As a parent, it was excruciating. As she flailed outwardly, my stomach twisted and turned inside.  I’m wired to protect her and to keep her safe.  For one crazy momma-bear second, I considered hopping in and grabbing her, rescuing the little girl who needed no rescue but desperately believed she did.  But I know the way to keep her safe in the pool is to push through the lessons, even when she feels unsafe, so I relegated myself to cheesy thumbs-up signs from the bleachers.

I want her to be safe.

And this isn’t really about swimming.

Up until this point, parenting has been largely about enfolding.  Hold her in my arms.  Wear her in my sling.  Buckle her into carrier, swing, and stroller.  Make sure the gate is latched in the backyard, make sure I’ve got a tight grip on her hand in public places.  Parenting has been safety-by-containing.
And now both she and I are learning new skills.  Kindergarten looms on the horizon, school busses and mean kids and exposure to thousands of things that I’ve intentionally filtered out of her life so far.  It makes me sentimental and nervous and scared all at once to watch her grow. (“Stop it!  Stop!”)  We’re both a little terrified.  So she works on getting her ears wet, on her “scoopers and kickers,” and I try to figure out what she needs for the days when the buckles no longer hold her, when her legs are tall enough to jump the gate.

My husband always says that we can parent by building up walls to keep the world out, or by equipping our kids to thrive in the world.  Safety-by-containing vs. safety-while-engaging.  And although these heartstrings bind tighter than any five point harness on the market, I know this:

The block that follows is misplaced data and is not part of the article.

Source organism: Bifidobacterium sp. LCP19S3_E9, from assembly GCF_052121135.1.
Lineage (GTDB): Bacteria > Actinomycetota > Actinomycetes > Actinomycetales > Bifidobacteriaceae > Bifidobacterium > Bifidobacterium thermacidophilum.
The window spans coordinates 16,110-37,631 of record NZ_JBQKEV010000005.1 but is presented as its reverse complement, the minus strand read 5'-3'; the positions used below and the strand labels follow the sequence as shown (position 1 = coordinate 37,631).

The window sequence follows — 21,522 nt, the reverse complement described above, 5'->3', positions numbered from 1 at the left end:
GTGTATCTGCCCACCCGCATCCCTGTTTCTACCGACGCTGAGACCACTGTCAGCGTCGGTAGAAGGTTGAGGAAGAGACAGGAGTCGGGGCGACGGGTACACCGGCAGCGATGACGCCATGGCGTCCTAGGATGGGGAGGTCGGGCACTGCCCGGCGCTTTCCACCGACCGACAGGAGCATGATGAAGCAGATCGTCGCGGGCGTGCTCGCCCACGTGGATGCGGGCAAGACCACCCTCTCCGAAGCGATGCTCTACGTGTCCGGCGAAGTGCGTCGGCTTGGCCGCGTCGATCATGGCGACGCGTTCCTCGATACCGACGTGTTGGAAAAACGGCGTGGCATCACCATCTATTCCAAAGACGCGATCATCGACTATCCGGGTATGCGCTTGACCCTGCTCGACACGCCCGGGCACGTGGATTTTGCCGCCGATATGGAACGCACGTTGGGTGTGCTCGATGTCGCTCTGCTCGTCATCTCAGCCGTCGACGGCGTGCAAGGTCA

When it comes to what we’re building up, I choose her.

The boy across the street is learning to ride his bike.  Just a couple weeks ago his dad was holding on to his seat for balance, and now his son takes off down the street, at once wobbly and fierce.   His dad jogs behind him, close enough to scoop him up if he falls but too far to reach him before the ground scrapes his skin.  Seeing the pride on both their faces, I know it’s not a bad thing, this ever-growing distance, skinned elbows and all.

Outside the pool, there is this gigantic pedestrian bridge that spans the road – a hulking eyesore with peeling sky-blue paint.  My daughter’s fascinated by it.  I’ve promised her that the day she paddles across the pool, we’ll climb it.  I imagine us running up the ramps out to where the cars speed under us, our hair blowing in the wind.  We’ll yell “We did it!” through the fencing and our words will get carried off in the traffic and the breeze, the two of us together, learning to swim.